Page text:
Play Live Radio
Next Up:
Available On Air Stations

40 Percent Of The World's Cropland Is In Or Near Cities

Nana Kofi Acquah IWMI
These farmers grow maize, onions and other vegetables in a city in Ghana. They use groundwater to irrigate their crops.

Courtesy of Anne Thebo
This map shows where irrigation on urban farm land is greatest by country. The study revealed that a surprisingly large number of urban farms rely on irrigation, especially in South Asia.

Google Earth
A view of agricultural land around the periphery of Cali, Colombia

Urban agriculture is clearly taking off around the world — in backyards, on rooftops and on local farms.

But just how much of the world's cropland can we really call urban? That's been a big mystery.

Now, a study published in the journal Environmental Research Letters has an answer: Somewhere around 1.1 billion acres is being cultivated for food in or within about 12 miles (20 kilometers) of cities. Most of that land is on the periphery of cities, but 16.6 percent of these urban farms are in open spaces within the municipal core.

The researchers — who hail from the International Water Management Institute, the University of California-Berkeley and Stanford University — looked at a combination of remote-sensing analyses of satellite imagery and agricultural census, population and socioeconomic data. They say theirs is the first global assessment of urban croplands and the water they consume.


Anne Thebo, an environmental engineer at the University of California-Berkeley and the study's lead author, says that the research revealed that a surprisingly large number of urban farms rely on irrigation, especially in South Asia. Since many cities in this region are growing rapidly and already face challenges accessing enough water, these farms end up competing with the city for the scarce resource.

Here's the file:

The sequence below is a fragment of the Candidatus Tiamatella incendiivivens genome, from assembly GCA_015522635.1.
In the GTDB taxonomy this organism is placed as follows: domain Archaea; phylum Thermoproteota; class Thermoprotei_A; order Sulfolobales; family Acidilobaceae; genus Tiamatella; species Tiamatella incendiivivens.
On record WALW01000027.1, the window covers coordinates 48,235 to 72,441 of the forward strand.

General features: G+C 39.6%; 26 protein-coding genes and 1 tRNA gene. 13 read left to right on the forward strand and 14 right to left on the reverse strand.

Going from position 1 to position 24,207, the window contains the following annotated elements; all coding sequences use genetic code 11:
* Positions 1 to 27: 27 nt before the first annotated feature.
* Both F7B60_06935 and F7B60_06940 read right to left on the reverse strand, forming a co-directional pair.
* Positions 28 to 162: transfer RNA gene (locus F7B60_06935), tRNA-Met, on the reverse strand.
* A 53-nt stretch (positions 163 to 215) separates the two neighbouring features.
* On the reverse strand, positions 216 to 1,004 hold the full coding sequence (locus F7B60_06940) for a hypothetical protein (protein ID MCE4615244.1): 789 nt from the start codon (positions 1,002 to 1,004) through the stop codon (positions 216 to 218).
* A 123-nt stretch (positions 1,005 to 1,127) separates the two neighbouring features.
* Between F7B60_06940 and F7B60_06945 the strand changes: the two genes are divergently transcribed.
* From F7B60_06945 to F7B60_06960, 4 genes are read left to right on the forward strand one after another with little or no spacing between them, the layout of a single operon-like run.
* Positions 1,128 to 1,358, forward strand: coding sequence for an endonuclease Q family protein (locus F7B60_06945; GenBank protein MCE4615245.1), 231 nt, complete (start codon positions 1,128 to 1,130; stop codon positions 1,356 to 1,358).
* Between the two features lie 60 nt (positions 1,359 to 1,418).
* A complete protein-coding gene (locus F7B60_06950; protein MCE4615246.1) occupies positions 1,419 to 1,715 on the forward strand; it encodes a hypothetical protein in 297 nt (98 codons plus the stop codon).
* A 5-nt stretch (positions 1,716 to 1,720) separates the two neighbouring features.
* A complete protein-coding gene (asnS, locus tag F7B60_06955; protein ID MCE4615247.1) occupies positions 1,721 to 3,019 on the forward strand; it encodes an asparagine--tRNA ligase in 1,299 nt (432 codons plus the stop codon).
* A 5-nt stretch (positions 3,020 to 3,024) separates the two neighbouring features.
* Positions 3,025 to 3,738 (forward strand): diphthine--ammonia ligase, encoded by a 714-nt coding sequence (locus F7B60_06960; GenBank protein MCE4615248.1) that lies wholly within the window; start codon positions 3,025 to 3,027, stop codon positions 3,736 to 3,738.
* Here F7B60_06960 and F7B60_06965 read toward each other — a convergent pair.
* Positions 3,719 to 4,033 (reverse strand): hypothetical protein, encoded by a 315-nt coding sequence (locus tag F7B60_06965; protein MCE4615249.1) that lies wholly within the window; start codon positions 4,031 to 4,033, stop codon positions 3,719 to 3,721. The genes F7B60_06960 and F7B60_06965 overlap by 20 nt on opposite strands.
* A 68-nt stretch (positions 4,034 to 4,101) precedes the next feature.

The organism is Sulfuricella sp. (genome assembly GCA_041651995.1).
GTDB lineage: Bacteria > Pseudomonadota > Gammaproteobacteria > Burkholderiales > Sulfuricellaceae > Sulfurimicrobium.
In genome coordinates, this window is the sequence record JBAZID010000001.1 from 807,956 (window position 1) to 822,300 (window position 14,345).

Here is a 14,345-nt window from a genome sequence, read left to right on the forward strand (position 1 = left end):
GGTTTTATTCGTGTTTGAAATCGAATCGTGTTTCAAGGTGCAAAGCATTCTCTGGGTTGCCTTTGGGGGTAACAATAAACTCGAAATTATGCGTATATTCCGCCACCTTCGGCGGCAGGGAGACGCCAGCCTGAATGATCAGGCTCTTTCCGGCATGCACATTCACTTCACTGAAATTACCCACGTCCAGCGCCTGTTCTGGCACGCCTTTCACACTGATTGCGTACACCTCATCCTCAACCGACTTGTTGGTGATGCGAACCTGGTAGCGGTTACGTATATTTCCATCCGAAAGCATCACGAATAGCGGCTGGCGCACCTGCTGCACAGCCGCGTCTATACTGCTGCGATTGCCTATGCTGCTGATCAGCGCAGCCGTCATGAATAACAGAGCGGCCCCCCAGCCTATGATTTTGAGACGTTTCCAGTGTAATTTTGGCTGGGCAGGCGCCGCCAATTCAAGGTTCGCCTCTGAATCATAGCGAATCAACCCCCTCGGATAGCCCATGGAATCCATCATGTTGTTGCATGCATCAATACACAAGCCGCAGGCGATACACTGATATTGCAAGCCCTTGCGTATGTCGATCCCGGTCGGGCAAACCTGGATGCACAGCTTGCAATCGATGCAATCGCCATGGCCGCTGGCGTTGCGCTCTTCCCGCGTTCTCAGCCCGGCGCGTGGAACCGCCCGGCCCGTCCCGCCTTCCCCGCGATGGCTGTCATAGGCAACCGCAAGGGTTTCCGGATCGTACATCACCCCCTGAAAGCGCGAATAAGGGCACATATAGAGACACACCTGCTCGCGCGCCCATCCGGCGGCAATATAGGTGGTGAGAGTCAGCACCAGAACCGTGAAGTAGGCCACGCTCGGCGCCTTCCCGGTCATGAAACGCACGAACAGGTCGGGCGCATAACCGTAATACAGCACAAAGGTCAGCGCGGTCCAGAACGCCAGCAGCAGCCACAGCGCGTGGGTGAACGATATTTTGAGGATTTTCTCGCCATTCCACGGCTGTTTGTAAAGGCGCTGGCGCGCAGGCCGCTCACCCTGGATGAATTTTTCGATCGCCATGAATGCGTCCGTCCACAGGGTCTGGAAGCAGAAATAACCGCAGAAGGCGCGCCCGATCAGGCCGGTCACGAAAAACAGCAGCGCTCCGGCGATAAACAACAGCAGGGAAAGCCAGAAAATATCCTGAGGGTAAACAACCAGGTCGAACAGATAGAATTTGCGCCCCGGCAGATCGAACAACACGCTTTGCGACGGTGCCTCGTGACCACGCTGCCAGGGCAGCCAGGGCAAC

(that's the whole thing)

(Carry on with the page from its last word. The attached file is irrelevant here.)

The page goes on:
The study "has a lot of interesting implications for urban water management," Thebo tells The Salt.

But even though the analysis found that some 80 percent of the world's urban farms (at least the ones big enough to be visible by satellite) are in the developing world, governments in those countries are not always supportive of them.

As Pay Drechsel, a scientist at the International Water Management Institute and co-author on the paper, notes, what's hip and green in rich nations is viewed as backwards in poorer ones — "an inconvenient vestige of rural life that stands in the way of modernization."

"That's an attitude that needs to change," Drechsel said in a statement.

As we reported in 2012, a survey from the Food and Agriculture Organization found that urban farms in Africa are at risk of being lost to housing and industry.

Thebo notes that her research may be an underestimate of urban farms also because she and the other researchers only considered farmed areas in and around cities with at least 50,000 residents, even though many countries define areas with smaller populations as "urban."

Copyright 2014 NPR. To see more, visit